A gray colt of modest pedigree who was sold for only $37,000, Spectacular Bid proved doubters wrong during his career, winning 26 of 30 races. He won the Kentucky Derby and Preakness Stakes in 1979 and was destined to become horse racing’s 12th Triple Crown winner before bad luck hit him on the morning of the Belmont Stakes – in the form of a safety pin.
A gregarious trainer of sub-par claiming horses in Maryland, Grover G. “Bud” Delp was given a new horse to train in 1978 and quickly came to realize that he had the horse of a lifetime. He was brash and cocky, always ready with a quip for the media, but was distrustful of the Kentucky establishment and protected his prized horse at all costs.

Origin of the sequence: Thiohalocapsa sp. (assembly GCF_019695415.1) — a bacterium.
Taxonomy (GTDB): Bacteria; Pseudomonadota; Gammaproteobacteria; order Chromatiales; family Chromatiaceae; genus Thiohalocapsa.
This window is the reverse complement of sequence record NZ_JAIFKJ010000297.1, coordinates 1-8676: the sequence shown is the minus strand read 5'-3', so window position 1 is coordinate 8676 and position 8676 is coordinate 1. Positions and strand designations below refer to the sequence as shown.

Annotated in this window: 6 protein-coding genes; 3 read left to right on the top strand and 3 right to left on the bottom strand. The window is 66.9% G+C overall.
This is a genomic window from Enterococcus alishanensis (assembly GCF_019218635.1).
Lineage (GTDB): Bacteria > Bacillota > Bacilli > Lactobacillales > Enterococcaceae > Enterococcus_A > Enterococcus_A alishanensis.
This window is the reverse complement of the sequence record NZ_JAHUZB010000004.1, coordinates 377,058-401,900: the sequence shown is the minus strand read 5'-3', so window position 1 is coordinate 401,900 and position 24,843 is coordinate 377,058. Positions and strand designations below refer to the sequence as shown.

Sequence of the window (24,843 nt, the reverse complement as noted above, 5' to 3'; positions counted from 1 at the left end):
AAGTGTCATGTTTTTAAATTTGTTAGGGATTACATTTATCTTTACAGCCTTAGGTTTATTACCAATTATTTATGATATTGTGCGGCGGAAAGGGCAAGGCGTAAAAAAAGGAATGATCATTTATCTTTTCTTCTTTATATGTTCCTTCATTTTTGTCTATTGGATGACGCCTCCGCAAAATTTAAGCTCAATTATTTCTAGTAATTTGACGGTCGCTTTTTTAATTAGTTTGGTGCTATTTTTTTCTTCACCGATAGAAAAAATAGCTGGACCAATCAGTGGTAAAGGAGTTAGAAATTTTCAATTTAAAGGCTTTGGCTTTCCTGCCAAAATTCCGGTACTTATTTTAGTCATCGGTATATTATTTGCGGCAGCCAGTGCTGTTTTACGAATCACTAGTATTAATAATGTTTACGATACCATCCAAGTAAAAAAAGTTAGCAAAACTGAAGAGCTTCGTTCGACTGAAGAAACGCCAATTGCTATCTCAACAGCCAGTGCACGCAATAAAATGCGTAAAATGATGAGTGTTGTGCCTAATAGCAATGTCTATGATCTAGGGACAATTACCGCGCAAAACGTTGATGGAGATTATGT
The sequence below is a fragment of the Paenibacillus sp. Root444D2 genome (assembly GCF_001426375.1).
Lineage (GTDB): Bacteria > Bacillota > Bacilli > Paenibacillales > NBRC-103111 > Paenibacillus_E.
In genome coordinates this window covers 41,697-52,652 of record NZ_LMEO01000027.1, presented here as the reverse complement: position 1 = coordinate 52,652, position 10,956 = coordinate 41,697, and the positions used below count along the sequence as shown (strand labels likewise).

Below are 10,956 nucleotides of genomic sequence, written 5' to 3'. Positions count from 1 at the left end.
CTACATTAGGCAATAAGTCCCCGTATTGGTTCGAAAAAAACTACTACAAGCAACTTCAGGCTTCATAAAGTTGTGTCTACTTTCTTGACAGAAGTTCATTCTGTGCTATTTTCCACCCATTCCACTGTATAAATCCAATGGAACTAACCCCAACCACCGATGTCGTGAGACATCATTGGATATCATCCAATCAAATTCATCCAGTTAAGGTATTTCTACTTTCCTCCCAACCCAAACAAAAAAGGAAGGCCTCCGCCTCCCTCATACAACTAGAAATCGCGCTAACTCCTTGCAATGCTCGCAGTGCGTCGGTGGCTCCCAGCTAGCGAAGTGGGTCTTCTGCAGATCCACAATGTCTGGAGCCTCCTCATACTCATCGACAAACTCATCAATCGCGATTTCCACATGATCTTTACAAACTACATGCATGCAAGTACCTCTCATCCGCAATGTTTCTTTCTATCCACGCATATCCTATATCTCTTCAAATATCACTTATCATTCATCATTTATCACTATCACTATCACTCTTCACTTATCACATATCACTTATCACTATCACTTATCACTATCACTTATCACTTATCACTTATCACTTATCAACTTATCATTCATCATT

Ron Franklin, a 19-year-old jockey from Dundalk, Maryland, had been riding horses for only three years and was an apprentice when he started riding Spectacular Bid. Fame, coupled with criticism of the way he rode Bid, hit him hard—he suffered from drug problems for most of his career, and his jockey’s license was eventually taken away from him permanently.
Harry Meyerhoff, a successful real estate broker, owned Spectacular Bid along with his wife, Teresa, and his son, Tom, under the stable of Hawksworth Farm. Being outsiders from Maryland, they were shunned by the horse racing establishment but continued racing Bid throughout his 4-year-old season, making him the richest Thoroughbred of all time.